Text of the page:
Amidst tales of the current high unemployment rate in Nigeria, a widow in her early 50s and a mother of four, Fatima Abdullahi, has found succour in selling beans cake popularly known as “akara”. Similar stories of many enterprising and inspiring people such as Fatima abound across the land.
Rather than resort to begging for alms, as is common with aged women in some parts of the country, she now makes an average of N5000 daily from selling akara and pap, known as “koko”, to make ends meet. Abdullahi said she did not require intervention funds from the government or access to micro-finance funds for her efforts and determination to succeed.
The enterprising woman, a resident in Rigasa, Igabi Local Government Area of Kaduna State, said in Kaduna on Wednesday that she started the business about 10 years ago after the death of her husband. She said that although she was left with no one to help her and her kids, she disliked the idea of begging and decided to use savings to start the bean cake business.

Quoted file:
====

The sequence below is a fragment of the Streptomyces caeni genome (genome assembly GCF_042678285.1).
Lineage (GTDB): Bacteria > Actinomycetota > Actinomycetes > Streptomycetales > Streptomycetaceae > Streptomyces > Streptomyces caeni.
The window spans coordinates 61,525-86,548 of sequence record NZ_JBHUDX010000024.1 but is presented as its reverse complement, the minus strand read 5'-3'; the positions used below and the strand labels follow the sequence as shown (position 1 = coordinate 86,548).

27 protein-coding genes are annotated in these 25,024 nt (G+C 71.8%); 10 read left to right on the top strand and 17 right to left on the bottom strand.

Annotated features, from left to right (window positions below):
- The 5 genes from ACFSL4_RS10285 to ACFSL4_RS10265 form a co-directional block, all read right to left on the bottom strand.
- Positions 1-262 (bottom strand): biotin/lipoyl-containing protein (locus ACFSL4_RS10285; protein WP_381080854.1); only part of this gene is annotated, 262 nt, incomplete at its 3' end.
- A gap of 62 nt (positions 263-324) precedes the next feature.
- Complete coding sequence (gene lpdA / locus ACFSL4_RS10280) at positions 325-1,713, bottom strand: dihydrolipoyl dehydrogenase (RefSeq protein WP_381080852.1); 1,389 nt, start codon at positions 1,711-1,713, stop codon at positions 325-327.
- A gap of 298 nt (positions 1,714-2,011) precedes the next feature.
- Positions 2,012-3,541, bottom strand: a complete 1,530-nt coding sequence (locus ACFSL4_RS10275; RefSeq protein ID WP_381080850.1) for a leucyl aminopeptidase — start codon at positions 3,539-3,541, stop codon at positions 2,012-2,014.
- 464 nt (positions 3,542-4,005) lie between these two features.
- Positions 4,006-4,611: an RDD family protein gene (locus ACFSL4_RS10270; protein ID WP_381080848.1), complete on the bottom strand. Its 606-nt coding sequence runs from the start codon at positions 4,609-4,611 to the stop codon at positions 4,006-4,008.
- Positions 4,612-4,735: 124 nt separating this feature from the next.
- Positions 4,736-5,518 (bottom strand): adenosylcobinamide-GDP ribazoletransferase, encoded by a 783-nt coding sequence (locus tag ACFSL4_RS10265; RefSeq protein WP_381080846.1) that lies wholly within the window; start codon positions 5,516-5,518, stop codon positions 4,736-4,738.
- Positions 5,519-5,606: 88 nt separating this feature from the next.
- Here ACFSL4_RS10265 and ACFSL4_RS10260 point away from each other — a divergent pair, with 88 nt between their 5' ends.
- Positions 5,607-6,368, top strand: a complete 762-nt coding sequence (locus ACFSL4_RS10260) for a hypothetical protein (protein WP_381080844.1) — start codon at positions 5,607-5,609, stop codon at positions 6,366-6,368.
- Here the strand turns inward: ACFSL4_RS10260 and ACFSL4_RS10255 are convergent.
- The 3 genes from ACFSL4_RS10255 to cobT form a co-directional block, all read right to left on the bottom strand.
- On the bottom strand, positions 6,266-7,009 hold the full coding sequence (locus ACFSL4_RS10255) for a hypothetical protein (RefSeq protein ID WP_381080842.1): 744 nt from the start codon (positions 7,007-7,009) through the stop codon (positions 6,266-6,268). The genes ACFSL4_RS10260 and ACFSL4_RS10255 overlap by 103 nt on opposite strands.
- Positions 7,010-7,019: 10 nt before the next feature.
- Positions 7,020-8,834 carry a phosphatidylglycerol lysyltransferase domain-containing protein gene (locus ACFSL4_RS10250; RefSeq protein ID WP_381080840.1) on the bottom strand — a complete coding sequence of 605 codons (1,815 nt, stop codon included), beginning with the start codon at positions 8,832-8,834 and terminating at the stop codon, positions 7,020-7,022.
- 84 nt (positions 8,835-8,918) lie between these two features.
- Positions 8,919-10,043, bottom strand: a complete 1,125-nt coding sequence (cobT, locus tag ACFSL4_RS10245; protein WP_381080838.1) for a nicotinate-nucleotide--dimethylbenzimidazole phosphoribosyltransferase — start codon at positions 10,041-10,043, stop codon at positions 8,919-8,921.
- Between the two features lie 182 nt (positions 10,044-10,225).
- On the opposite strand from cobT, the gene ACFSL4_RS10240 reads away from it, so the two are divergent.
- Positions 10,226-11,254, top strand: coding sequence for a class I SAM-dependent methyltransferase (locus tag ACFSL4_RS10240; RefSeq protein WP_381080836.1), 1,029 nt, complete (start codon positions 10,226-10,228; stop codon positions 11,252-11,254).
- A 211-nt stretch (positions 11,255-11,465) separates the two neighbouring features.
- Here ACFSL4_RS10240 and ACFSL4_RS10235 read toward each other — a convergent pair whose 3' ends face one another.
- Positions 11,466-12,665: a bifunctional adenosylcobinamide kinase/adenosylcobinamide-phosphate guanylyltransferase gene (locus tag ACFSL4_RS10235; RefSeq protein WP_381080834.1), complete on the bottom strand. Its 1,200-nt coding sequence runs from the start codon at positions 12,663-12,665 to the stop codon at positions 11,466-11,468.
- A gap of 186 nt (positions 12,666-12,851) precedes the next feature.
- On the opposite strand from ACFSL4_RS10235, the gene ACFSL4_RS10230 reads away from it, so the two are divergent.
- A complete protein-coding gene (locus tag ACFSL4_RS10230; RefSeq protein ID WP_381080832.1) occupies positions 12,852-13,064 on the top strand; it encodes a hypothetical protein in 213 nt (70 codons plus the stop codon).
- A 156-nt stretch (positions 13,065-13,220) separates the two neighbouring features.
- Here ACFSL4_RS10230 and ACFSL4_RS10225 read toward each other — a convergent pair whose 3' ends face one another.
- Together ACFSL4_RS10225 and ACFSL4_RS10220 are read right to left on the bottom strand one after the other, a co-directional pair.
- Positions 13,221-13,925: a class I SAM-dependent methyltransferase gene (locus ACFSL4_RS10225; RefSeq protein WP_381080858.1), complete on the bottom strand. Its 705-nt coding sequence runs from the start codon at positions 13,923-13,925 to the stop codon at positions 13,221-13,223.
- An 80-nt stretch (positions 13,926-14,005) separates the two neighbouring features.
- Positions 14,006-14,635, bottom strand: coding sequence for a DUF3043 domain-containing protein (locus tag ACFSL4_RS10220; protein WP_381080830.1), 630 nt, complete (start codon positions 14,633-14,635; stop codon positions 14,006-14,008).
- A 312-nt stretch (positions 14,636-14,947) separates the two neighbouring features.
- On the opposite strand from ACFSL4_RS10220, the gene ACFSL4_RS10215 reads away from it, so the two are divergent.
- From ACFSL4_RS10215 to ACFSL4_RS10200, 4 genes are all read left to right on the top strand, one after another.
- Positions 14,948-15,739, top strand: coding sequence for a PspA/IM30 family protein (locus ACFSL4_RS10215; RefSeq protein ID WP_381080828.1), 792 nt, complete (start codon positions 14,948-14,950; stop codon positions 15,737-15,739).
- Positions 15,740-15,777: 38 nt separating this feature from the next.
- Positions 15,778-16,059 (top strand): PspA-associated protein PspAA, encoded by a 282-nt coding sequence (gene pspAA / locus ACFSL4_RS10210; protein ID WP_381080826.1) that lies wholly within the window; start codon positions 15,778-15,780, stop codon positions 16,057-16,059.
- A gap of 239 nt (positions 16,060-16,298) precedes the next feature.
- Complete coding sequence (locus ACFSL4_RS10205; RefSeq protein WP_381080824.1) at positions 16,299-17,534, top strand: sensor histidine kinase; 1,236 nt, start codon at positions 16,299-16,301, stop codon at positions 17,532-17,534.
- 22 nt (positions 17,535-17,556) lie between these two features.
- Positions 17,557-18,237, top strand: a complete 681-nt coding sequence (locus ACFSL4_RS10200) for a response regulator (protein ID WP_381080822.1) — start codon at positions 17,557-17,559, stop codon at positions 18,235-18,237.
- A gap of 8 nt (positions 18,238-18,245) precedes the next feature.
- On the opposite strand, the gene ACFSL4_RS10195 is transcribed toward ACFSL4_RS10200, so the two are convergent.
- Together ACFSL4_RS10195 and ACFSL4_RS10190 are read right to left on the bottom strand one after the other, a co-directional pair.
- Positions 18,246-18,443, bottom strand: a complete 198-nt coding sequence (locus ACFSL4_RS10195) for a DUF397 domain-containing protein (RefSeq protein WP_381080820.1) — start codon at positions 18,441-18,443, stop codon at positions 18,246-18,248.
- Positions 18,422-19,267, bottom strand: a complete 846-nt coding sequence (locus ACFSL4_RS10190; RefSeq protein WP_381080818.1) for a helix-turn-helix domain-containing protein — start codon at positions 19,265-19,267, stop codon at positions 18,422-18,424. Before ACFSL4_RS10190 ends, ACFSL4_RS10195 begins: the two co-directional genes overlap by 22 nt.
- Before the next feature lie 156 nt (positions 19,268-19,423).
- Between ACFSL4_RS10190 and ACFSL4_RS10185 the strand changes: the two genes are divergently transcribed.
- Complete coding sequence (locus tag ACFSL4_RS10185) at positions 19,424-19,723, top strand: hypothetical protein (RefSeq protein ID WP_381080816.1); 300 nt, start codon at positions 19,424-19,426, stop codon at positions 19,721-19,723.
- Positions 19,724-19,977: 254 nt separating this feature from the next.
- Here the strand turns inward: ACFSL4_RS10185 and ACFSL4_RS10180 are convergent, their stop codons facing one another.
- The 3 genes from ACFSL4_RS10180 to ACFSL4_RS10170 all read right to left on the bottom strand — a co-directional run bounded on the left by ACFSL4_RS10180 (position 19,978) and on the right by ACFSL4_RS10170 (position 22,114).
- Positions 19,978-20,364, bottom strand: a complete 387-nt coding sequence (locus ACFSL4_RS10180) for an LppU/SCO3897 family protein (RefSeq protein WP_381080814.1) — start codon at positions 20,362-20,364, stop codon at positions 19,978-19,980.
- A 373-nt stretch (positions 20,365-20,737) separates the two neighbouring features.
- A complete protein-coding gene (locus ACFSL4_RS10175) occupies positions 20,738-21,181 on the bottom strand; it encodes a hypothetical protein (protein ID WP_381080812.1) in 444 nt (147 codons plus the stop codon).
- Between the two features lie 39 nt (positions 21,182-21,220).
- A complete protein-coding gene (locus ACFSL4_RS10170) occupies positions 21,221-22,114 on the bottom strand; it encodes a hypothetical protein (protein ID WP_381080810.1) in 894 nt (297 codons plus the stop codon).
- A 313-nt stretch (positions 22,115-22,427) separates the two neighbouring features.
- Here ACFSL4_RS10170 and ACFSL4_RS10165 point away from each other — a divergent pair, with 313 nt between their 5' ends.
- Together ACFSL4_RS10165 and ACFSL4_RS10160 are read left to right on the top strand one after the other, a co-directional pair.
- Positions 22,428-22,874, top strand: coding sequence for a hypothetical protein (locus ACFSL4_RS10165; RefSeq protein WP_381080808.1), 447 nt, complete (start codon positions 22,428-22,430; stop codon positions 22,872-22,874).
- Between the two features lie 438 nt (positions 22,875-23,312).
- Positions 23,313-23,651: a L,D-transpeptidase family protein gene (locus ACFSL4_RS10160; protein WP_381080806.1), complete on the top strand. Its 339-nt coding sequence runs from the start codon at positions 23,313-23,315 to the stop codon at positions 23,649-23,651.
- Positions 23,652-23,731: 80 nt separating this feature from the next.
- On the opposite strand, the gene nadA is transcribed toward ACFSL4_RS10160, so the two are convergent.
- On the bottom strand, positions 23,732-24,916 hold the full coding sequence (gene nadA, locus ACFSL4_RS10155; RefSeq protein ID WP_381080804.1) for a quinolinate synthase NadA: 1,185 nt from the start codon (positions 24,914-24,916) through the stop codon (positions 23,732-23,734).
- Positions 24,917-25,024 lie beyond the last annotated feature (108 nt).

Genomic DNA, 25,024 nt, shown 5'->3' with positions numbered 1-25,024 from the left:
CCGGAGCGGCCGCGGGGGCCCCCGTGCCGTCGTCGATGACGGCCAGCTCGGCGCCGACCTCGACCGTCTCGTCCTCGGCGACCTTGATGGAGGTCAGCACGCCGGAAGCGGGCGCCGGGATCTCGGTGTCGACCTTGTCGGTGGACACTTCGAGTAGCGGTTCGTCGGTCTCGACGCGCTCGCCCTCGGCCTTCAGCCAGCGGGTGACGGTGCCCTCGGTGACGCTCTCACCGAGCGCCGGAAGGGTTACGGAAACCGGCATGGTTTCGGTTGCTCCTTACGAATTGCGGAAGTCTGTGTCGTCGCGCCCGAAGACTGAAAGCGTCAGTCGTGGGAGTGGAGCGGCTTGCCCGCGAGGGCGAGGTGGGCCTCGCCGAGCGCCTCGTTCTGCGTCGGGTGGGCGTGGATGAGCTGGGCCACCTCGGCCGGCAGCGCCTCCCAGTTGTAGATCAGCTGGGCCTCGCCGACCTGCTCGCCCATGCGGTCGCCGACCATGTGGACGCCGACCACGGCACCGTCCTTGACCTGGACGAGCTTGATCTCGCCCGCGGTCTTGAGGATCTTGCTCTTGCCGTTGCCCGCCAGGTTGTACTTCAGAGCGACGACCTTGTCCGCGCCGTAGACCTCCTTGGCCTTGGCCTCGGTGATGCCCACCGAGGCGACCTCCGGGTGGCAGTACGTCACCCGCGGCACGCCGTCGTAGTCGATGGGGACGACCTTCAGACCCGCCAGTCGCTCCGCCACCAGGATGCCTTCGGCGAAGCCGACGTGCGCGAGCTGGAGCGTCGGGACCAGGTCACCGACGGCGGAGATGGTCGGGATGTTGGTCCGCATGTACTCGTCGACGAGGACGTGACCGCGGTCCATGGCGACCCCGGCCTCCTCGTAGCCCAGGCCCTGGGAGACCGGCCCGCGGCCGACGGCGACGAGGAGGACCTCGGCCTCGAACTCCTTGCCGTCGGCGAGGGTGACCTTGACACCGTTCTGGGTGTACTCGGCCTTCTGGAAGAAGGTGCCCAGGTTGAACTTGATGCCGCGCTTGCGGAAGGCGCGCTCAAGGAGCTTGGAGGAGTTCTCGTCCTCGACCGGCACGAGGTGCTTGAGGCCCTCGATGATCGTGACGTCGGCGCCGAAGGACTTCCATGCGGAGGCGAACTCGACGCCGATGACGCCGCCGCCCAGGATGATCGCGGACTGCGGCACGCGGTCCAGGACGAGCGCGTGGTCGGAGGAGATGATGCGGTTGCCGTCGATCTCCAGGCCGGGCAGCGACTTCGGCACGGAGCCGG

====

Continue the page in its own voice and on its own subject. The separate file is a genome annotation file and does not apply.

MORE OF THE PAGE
“I started with as little as N3000, and gradually expanded the business by adding sweet potato and now I make an average of N5000 daily, about N150,000 monthly. “Although the business is stressful and dangerous because you have to seat by the fire every day, it is helping me to pay the bills, take care of my children.
“At least I can afford to pay school fees for my children and medical bills when the need arises,” she said. The entrepreneur’s business area is usually filled up by patronisers mainly passers-by, residents of the area, and others who find the delicacy satisfying.
Abdullahi called on women to make necessary effort to be self-reliant rather than going around the neighbourhood begging for alms. “Whether a widow or housewife, you can start a business, no matter how small, so as to have financial freedom,” she said.
She decried the practice whereby able-bodied women took to begging for alms to survive, adding that Islam did not encourage the attitude.